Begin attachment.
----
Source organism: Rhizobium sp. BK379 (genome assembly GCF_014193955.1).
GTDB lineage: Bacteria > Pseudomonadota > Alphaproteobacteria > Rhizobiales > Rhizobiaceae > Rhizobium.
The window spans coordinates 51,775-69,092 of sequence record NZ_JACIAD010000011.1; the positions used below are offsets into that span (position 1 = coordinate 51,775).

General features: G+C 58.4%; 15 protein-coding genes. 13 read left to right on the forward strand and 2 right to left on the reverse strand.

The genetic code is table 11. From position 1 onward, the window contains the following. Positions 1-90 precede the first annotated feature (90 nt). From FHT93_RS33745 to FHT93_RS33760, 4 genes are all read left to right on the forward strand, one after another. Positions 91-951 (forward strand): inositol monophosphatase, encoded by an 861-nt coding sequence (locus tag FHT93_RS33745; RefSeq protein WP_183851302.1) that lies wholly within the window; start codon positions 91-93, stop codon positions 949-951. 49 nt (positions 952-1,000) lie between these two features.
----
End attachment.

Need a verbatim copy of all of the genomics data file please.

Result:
Source organism: Rhizobium sp. BK379 (genome assembly GCF_014193955.1).
GTDB lineage: Bacteria > Pseudomonadota > Alphaproteobacteria > Rhizobiales > Rhizobiaceae > Rhizobium.
The window spans coordinates 51,775-69,092 of sequence record NZ_JACIAD010000011.1; the positions used below are offsets into that span (position 1 = coordinate 51,775).

General features: G+C 58.4%; 15 protein-coding genes. 13 read left to right on the forward strand and 2 right to left on the reverse strand.

The genetic code is table 11. From position 1 onward, the window contains the following. Positions 1-90 precede the first annotated feature (90 nt). From FHT93_RS33745 to FHT93_RS33760, 4 genes are all read left to right on the forward strand, one after another. Positions 91-951 (forward strand): inositol monophosphatase, encoded by an 861-nt coding sequence (locus tag FHT93_RS33745; RefSeq protein WP_183851302.1) that lies wholly within the window; start codon positions 91-93, stop codon positions 949-951. 49 nt (positions 952-1,000) lie between these two features.